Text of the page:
The effect of captivity on cognitive performance of the common shrew (Sorex araneus)

Ephemeral Resource Adaptations Research Group

What’s the project about?
Animals in temperate climates have evolved various strategies to cope with seasonal changes. An example of this is Dehnel’s Phenomenon, observed in just a few small mammals including the common shrew (Sorex araneus). This phenomenon involves a seasonal reduction in body, skeletal and brain size between summer and winter, and regrowth from winter to spring. While this reversible reduction of energetically expensive tissues, such as the brain, results in reduced food demands during periods of scarcity, it does lead to cognitive compromises.
This phenomenon has implications for the whole range of cognitive abilities animals exhibit, essential for their daily survival and interaction with their environments. In nature, wild animals are constantly challenged by their natural surroundings, and develop cognitive skills tailored to these environments. On the other hand, animals in captivity experience a more controlled environment, with regular food supply and fewer perceived threats. This stability, while beneficial in many ways, can lead to different cognitive outcomes. Surprisingly, although most scientific research on cognition is done with laboratory animals these captive effects are rarely assessed.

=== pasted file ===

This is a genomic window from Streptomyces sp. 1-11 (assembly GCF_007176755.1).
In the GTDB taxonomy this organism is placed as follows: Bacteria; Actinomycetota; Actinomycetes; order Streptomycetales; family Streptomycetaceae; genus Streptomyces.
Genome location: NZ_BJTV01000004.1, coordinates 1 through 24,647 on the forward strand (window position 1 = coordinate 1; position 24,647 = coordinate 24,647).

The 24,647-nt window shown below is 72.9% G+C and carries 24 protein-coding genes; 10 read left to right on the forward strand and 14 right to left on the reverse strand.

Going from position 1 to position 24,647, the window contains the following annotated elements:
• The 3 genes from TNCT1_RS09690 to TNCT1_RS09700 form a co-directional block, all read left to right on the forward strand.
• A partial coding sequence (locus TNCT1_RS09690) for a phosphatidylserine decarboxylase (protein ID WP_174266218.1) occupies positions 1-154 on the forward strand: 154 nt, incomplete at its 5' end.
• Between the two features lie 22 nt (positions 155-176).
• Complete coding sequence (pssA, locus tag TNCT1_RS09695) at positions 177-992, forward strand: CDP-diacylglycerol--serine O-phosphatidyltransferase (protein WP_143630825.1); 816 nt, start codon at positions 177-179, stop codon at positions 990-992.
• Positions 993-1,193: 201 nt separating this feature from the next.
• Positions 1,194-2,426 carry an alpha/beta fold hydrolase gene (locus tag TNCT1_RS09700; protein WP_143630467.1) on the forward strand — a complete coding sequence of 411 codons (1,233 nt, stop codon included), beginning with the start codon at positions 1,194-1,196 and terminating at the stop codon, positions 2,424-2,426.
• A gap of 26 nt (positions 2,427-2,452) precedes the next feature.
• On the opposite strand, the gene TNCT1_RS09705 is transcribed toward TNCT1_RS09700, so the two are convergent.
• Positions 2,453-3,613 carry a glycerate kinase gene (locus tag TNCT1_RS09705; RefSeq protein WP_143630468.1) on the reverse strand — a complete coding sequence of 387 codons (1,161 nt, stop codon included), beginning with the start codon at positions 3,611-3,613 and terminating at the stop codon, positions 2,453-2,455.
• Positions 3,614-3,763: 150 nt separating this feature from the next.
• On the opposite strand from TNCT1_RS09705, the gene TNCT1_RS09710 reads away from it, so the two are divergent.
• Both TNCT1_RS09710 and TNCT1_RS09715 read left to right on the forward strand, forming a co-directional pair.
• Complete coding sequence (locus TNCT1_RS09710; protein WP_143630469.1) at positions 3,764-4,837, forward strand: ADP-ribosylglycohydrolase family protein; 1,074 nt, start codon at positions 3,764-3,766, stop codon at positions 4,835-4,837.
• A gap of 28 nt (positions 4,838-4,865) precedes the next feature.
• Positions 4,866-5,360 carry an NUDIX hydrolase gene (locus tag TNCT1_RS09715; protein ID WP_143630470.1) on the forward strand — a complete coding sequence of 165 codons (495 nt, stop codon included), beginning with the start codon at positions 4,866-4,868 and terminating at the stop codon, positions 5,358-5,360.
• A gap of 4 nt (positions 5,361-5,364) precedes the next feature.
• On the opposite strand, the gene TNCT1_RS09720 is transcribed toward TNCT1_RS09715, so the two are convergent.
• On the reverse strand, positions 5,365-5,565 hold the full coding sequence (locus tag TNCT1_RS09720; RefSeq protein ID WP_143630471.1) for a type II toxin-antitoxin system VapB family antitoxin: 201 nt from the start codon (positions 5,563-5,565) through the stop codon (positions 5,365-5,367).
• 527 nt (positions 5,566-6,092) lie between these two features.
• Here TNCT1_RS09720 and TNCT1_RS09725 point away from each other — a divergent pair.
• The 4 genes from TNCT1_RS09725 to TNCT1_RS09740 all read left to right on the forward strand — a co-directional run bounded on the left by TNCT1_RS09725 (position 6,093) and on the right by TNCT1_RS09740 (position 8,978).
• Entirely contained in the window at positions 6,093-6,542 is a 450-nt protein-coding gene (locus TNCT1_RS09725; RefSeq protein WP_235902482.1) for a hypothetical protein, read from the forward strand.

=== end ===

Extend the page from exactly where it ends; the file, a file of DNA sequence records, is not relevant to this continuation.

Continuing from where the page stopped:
We will use the common shrew as model species to compare cognitive performance between captive and wild individuals. This approach can offer valuable insights into the impact of environmental challenges on brain plasticity and cognition.
During this (bachelor/master) project, you will help perform cognitive tests with frehsly caught common shrews at our institute in Möggingen. You will learn how to code videos for behavioural analyses, using different softwares. Subsequentially, you will compare differences in cognitive performance with captive shrews, using a pre-existing dataset.

Who can apply?
The project is available to BSc and MSc students

Who should I contact?
Dina Dechmann and Cecilia Baldoni, Ephemeral Resource Adaptations Research Group

Go to Editor View